Organ music is often quite complex due to its polyphonic nature – meaning multiple musical lines can be heard simultaneously.
One of the key differences between the organ and the piano is the pedals.
While pianos have up to 3 pedals, organs have an entire keyboard of pedals, creating a unique type of mental gymnastics for players of this incredible instrument.
Organ players must learn to think in 3 different musical lines, and incorporating the pedal into my playing has been one of the most challenging aspects.
Like the piano, figuring out which musical line is most important can be challenging, especially when there’s so much going on at once.
Another challenge of mastering the organ is learning to adapt the sound to the specific piece of music you’re playing.
Some hymns or pieces require a softer reed sound, while others demand the loud blast of trumpets.
Learning to master the volume and all the different sounds of each unique instrument is challenging but one of my favorite aspects of the instrument.
Organ vs Piano: Which is Better for You?
Now that we’ve explored the differences between playing the piano and the organ let’s answer our original question – which one is right for you?
The short answer: it depends entirely on your personal tastes.
Consider the Piano if:
- You want to play a huge range of styles, from jazz to pop to classical
- Accompanying other instruments or choirs or being part of a string quartet is appealing to you
- You aspire to play exceptionally fast or technically challenging repertoire
- Playing music that requires a great deal of musical expression is appealing
- You want to compose music
- Playing your favorite songs by ear sounds like your idea of an afternoon well-spent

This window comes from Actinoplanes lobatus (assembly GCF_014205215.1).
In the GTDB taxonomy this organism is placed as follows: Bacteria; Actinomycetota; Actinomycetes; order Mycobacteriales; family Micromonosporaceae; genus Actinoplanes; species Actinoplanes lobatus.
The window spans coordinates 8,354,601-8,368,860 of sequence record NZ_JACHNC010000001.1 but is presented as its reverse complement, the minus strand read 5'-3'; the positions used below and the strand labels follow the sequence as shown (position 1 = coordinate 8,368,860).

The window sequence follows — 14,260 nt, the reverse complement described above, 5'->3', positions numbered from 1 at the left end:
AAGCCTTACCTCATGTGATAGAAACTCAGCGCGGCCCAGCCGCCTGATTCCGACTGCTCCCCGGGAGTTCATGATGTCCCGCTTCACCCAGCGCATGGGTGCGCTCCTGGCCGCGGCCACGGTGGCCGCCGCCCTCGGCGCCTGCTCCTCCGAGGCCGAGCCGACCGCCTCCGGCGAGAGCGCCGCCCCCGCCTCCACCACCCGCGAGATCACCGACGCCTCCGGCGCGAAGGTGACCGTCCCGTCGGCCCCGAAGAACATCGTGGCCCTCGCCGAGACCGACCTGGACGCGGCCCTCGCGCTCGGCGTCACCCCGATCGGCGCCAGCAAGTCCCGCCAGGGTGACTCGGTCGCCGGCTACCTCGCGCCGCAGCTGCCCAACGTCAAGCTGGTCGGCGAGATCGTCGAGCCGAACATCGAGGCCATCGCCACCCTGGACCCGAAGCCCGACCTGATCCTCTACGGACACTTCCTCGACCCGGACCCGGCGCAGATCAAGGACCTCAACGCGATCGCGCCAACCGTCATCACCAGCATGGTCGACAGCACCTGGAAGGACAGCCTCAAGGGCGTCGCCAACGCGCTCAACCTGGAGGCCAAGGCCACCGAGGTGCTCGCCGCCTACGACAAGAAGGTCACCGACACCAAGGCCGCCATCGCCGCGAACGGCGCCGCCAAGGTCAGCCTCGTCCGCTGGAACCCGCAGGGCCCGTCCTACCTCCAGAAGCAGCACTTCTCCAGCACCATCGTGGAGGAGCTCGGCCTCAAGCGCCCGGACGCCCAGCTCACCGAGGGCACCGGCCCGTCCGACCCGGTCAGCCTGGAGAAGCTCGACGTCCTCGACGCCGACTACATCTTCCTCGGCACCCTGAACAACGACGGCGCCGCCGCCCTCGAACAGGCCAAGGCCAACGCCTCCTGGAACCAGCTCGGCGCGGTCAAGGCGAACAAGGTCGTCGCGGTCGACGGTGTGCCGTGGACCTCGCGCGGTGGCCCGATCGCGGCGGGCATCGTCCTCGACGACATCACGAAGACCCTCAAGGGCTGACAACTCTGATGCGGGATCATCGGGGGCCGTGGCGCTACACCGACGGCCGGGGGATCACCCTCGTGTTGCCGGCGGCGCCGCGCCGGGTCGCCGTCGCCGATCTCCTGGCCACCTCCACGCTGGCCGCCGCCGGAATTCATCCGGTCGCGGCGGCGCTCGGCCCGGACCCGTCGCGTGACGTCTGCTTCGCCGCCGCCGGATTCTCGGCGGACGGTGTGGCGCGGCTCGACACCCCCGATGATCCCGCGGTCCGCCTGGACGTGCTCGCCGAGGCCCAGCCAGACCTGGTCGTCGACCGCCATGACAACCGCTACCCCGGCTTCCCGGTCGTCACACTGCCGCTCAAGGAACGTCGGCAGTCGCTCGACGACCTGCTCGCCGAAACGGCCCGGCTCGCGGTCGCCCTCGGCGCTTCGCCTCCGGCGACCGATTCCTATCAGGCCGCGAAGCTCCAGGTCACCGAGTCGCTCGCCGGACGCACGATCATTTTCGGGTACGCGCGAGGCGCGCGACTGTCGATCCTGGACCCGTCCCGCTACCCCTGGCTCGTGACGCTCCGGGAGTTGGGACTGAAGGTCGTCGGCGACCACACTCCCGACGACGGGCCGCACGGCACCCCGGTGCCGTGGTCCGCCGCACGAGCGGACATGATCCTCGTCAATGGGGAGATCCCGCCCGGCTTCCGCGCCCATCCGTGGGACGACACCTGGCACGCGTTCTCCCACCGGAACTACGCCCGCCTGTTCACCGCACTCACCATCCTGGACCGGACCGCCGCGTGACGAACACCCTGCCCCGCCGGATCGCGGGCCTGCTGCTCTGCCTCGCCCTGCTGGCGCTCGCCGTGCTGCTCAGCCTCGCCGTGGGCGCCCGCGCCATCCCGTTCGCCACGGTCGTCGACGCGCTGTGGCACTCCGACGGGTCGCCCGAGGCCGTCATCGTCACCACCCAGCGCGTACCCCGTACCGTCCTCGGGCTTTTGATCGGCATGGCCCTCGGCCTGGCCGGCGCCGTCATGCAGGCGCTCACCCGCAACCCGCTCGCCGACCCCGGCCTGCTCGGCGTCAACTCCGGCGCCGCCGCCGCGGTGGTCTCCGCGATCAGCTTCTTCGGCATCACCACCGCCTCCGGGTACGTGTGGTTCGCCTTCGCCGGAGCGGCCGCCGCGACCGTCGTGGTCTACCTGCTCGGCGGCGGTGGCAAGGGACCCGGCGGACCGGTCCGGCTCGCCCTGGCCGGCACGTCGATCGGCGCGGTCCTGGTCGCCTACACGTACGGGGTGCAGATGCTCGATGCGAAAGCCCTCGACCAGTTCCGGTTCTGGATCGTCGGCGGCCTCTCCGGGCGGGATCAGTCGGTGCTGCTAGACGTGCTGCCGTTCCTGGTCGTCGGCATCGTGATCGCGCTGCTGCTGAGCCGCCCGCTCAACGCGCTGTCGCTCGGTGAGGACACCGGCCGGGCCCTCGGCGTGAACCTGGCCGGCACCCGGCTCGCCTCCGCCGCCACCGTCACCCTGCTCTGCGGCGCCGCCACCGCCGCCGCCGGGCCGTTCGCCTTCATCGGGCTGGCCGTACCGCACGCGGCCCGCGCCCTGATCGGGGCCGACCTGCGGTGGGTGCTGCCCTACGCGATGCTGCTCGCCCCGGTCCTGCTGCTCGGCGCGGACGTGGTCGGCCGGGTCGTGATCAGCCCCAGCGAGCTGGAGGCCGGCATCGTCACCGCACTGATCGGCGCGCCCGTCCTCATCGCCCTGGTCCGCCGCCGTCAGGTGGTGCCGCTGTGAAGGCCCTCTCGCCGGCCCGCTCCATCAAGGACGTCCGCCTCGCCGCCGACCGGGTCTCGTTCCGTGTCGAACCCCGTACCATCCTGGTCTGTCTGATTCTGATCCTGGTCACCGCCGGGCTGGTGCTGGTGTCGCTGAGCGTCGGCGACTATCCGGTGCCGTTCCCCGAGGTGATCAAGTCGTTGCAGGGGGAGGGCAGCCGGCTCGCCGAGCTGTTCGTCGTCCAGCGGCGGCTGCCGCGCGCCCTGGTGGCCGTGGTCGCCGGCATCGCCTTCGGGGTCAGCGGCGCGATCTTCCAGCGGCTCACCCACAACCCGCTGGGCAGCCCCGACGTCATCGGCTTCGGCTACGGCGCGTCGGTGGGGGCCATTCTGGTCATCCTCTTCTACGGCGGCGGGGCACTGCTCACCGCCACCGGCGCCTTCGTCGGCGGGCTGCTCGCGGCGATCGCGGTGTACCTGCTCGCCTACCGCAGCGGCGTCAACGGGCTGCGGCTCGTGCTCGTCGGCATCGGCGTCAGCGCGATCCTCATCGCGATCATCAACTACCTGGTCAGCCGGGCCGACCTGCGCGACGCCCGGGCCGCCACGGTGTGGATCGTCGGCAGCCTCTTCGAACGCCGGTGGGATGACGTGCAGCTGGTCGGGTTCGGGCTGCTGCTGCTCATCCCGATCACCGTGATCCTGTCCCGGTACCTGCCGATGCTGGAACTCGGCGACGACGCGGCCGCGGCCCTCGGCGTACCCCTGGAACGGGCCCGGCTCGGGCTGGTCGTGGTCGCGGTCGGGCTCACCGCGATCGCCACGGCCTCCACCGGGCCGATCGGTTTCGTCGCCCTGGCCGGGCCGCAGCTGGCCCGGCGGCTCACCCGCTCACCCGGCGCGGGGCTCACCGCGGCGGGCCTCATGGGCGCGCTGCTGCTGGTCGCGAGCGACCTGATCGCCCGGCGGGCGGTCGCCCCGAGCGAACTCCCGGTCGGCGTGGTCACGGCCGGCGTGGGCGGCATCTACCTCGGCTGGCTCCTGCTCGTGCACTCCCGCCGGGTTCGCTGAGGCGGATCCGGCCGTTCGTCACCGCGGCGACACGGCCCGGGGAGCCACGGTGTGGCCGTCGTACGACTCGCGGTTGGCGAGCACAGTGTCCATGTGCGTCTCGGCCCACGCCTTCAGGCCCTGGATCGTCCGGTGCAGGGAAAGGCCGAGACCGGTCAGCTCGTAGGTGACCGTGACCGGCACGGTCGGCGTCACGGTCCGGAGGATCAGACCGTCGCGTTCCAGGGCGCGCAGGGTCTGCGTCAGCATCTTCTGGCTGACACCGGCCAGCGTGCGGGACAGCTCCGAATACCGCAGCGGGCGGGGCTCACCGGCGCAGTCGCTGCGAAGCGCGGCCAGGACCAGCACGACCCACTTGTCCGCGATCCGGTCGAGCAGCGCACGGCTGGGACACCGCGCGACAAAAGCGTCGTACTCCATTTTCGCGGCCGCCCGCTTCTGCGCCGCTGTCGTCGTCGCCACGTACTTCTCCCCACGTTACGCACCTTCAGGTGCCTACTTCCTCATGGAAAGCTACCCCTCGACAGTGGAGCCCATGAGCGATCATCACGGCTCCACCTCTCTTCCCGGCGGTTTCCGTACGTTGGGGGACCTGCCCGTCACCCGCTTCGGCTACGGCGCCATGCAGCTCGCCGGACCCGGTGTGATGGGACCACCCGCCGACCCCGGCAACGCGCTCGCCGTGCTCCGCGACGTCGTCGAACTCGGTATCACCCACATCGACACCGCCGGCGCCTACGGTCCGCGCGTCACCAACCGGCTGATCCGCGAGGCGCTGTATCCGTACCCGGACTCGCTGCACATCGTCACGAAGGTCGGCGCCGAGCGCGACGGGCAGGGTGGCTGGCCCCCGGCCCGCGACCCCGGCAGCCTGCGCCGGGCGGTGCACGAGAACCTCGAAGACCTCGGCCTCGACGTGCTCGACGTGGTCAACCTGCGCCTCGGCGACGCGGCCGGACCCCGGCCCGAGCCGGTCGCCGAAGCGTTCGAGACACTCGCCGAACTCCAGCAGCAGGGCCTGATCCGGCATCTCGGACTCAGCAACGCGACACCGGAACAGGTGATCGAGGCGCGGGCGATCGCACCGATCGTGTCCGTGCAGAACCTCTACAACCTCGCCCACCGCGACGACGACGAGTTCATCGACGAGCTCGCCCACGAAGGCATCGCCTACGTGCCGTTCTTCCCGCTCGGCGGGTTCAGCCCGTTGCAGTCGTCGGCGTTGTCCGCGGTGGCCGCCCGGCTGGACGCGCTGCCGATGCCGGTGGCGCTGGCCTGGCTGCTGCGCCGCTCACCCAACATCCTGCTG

Consider the Organ if:
- You’re looking for a unique and powerful sound that is often associated with traditional church music
- You have mastered the basics of navigating a piano keyboard and are craving a new challenge
- Leading a large congregation in worship is where you feel led
- You love the versatility of sound inherent to the instrument
- You’re interested in exploring the more classical repertoire dedicated to the instrument
Although I firmly believe anyone can enjoy learning to play either instrument, it’s helpful to have a solid foundation in piano before moving to the organ.
You don’t need to have mastered the piano, and it’s helpful if you don’t.
But it’s nice to at least know the names of the notes on the keyboard and how to read music before tackling the unique challenges of playing the organ.
At the end of the day, it doesn’t matter which instrument you choose as long as you enjoy making music!
You can even choose both and enjoy the variety that comes from learning each. Playing both instruments has improved my skills in each individually.
You might find yourself loving both the organ and the piano in no time! So pick one and start playing today! Happy playing!